Tag Archives: ERP
In my last blog post I discussed why an understanding of corporate financial concepts is so important to data quality success. In this blog, I will examine knowledge of commercial enterprise applications as a key enabler of effective data quality delivery.
Packaged applications for ERP, CRM, MRP, HCM, etc. were first introduced decades ago to provide tightly integrated business management functions, standardized processes and streamlined transaction processing. While one can argue whether or not these applications have lived up to all of the hyperbole, the reality is that they have been successful and are here to stay. As these backbone systems continued to evolve and mature, lessons learned from thousands of implementations were incorporated into the model solutions as best practices. These best practices spawned industry standard processes and specialized variants were born (e.g. vertical systems solutions). With the widespread adoption of these solutions, the days of custom building an application to meet the business’s needs have largely disappeared (although exceptions do persist to support specialized needs). (more…)
According to a 2011 Ovum survey, 85% of respondents cited ballooning data sets as the cause of application performance problems. Many IT organizations fell short in 2012 letting unmanaged data growth impact the business. This year, Informatica is witnessing a surge of interest in Enterprise Data Archive solutions. This interest is being created because executives want to invest in innovative technologies for real-time and operational analytics. Yet, with little to no IT budget increase, IT leaders are getting creative.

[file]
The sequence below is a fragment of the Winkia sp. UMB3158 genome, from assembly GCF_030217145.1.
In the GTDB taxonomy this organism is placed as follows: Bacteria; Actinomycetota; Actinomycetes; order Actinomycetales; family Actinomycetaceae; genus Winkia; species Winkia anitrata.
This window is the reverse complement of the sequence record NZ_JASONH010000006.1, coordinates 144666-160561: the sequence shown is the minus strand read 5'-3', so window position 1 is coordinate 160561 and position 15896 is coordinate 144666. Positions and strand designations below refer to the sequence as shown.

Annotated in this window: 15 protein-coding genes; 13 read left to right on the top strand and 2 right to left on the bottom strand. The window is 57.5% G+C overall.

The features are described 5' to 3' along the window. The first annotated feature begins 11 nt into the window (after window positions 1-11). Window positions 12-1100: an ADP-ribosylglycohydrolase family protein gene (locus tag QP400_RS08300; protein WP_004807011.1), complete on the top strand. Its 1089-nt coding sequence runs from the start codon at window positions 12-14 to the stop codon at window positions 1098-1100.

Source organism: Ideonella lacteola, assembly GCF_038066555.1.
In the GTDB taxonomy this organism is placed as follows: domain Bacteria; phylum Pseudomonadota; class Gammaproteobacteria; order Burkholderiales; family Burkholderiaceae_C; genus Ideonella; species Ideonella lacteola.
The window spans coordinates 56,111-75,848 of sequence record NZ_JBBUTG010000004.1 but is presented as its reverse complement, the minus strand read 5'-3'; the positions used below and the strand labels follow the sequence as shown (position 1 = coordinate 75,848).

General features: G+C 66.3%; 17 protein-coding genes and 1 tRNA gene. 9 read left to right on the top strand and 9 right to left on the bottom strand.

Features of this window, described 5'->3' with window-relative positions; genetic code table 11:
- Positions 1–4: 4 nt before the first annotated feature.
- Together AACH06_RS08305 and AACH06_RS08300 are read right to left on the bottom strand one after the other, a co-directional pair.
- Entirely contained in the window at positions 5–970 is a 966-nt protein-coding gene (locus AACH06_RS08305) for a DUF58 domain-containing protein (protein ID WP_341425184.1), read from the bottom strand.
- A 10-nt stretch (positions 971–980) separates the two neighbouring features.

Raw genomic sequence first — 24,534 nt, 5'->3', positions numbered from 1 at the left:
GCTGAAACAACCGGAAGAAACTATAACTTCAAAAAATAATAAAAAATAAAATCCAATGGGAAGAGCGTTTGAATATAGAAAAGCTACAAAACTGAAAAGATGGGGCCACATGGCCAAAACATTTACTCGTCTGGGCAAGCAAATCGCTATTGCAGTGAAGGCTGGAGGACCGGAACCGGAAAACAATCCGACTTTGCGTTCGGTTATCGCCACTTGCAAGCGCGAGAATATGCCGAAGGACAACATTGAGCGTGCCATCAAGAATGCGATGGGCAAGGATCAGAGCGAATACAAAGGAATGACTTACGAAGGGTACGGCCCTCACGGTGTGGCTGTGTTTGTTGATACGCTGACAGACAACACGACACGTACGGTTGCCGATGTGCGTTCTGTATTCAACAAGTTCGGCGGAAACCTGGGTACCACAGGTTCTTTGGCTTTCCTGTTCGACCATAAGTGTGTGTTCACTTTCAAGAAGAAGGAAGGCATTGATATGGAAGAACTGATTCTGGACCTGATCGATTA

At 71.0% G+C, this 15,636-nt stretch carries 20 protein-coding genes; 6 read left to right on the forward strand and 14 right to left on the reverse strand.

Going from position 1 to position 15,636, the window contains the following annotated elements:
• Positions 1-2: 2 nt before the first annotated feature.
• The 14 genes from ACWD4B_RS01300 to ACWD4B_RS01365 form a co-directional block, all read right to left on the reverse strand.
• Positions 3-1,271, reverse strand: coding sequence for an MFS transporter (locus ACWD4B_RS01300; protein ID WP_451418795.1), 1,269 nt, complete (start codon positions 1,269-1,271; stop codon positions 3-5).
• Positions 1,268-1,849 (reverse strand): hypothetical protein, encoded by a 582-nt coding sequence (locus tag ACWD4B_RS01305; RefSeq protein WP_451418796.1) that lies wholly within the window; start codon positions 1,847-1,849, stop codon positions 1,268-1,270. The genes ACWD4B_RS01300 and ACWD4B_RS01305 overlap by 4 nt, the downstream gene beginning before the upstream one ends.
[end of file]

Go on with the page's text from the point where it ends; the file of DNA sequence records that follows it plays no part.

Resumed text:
Businesses are moving from on premises applications to Software as a Service (SaaS) freeing up time and resources – yet the legacy application being replaced all too often stays in the data center consuming costly resources. IT leaders are recognizing the quick win of retiring legacy applications. An application retirement strategy supports data center consolidation and application modernization initiatives – while ensuring data is retained to meet regulatory compliance and business needs. Significant cost savings are realized because mainframe systems can be turned off, maintenance costs go away. With this new source of revenue, executives can fund their analytics projects and drive competitive operations. (more…)